|The first excerpt represents the element of Air. It speaks of mental influences and the process of thought, and is drawn from The Lamentable Tragedy of Locrine and Mucedorus by William Shakespeare:
ACT IV. SCENE I. The camp of Locrine.
[Enter Locrine, Camber, Corineius, Assaracus,
Thrasimachus, and the soldiers.]
Thus from the furty of Bellona's broils,
With sound of drum and trumpets' melody,
The Brittain king returns triumphantly.
The Scithians slain with great occasion
Do equalize the grass in multitude,
And with their blood have stained the streaming brooks,
Offering their bodies and their dearest blood
|The second excerpt represents the element of Fire. It speaks of emotional influences and base passions, and is drawn from A Straight Deal by Owen Wister:
their cheeks. Of course our fine sentiments were all sham, they said. Of
course we intended to swallow Cuba, and never had intended anything else.
And when General Leonard Wood came away from Cuba, having made Havana
healthy, having brought order out of chaos on the island, and we left
Cuba independent, Europe jeered on. That dear old Europe!
Again, in 1909, it was not any European nation that returned to China
their share of the indemnity exacted in consequence of the Boxer
troubles; we alone returned our share to China--sixteen millions. It was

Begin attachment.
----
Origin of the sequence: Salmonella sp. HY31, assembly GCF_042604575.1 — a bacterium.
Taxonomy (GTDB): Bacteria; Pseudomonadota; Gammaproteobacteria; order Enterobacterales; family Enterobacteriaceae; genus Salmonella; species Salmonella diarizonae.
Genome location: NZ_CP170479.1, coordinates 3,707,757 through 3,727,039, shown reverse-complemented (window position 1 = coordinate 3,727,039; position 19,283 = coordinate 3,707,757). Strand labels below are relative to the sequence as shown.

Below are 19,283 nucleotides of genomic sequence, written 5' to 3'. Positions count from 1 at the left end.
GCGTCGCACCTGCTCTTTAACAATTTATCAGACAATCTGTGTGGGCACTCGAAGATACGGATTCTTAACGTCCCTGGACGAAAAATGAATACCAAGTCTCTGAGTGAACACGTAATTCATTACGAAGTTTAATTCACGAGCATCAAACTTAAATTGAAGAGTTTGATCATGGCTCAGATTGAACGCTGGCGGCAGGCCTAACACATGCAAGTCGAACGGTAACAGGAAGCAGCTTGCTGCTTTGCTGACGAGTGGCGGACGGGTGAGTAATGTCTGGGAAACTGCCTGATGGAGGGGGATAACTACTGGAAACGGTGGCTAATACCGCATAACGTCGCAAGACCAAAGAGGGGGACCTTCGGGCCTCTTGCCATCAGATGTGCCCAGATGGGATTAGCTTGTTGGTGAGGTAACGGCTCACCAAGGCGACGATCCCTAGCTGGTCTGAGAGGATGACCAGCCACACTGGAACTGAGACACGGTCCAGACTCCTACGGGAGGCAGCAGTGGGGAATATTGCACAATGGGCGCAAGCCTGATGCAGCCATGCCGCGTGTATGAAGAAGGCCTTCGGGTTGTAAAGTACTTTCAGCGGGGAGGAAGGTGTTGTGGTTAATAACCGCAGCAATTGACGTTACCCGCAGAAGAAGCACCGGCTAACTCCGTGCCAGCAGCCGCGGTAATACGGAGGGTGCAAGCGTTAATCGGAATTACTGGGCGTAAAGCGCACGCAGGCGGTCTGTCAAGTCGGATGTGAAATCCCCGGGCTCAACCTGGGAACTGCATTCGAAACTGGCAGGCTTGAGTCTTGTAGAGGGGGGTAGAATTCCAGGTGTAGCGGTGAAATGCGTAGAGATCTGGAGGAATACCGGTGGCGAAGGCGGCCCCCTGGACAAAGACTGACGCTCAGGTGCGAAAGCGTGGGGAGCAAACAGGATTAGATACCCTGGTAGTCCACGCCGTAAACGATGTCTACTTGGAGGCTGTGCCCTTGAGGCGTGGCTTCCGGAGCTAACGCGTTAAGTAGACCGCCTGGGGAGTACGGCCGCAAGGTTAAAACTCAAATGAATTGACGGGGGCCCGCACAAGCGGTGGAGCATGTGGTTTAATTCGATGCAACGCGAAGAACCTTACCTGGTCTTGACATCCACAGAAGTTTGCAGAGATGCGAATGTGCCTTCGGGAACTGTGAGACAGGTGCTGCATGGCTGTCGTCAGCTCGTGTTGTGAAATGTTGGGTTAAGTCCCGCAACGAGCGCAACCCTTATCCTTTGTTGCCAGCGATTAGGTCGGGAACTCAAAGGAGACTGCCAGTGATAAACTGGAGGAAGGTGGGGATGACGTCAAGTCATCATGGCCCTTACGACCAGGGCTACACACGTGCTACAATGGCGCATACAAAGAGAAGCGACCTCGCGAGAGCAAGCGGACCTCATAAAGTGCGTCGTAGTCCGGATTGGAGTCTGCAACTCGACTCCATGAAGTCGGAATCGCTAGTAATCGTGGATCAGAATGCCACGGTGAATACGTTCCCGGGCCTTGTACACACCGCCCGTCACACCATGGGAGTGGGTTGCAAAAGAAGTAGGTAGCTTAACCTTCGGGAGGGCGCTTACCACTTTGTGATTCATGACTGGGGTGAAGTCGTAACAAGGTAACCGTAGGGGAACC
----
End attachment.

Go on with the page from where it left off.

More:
we who prevented levying a punitive indemnity on China. Read the whole
story; there is much more. We played the gentleman, Europe played the
bully. But Europe calls us "dollar chasers." That dear old Europe! Again,
|The third excerpt represents the element of Water. It speaks of pure spiritual influences and feelings of love, and is drawn from King Lear by William Shakespeare:
health, a boy's love, or a whore's oath.
Lear. It shall be done; I will arraign them straight.
[To Edgar] Come, sit thou here, most learned justicer.
[To the Fool] Thou, sapient sir, sit here. Now, you
Edg. Look, where he stands and glares! Want'st thou eyes at
Come o'er the bourn, Bessy, to me.
Fool. Her boat hath a leak,
And she must not speak
|The fourth excerpt represents the element of Earth. It speaks of physical influences and the impact of the unseen on the visible world, and is drawn from Venus and Adonis by William Shakespeare:
'And therefore hath she brib'd the Destinies,
To cross the curious workmanship of nature
To mingle beauty with infirmities,
And pure perfection with impure defeature; 736
Making it subject to the tyranny
Of mad mischances and much misery;
'As burning fevers, agues pale and faint,
Life-poisoning pestilence and frenzies wood, 740
The marrow-eating sickness, whose attains
Disorder breeds by heating of the blood;
Surfeits, imposthumes, grief, and damn'd despair,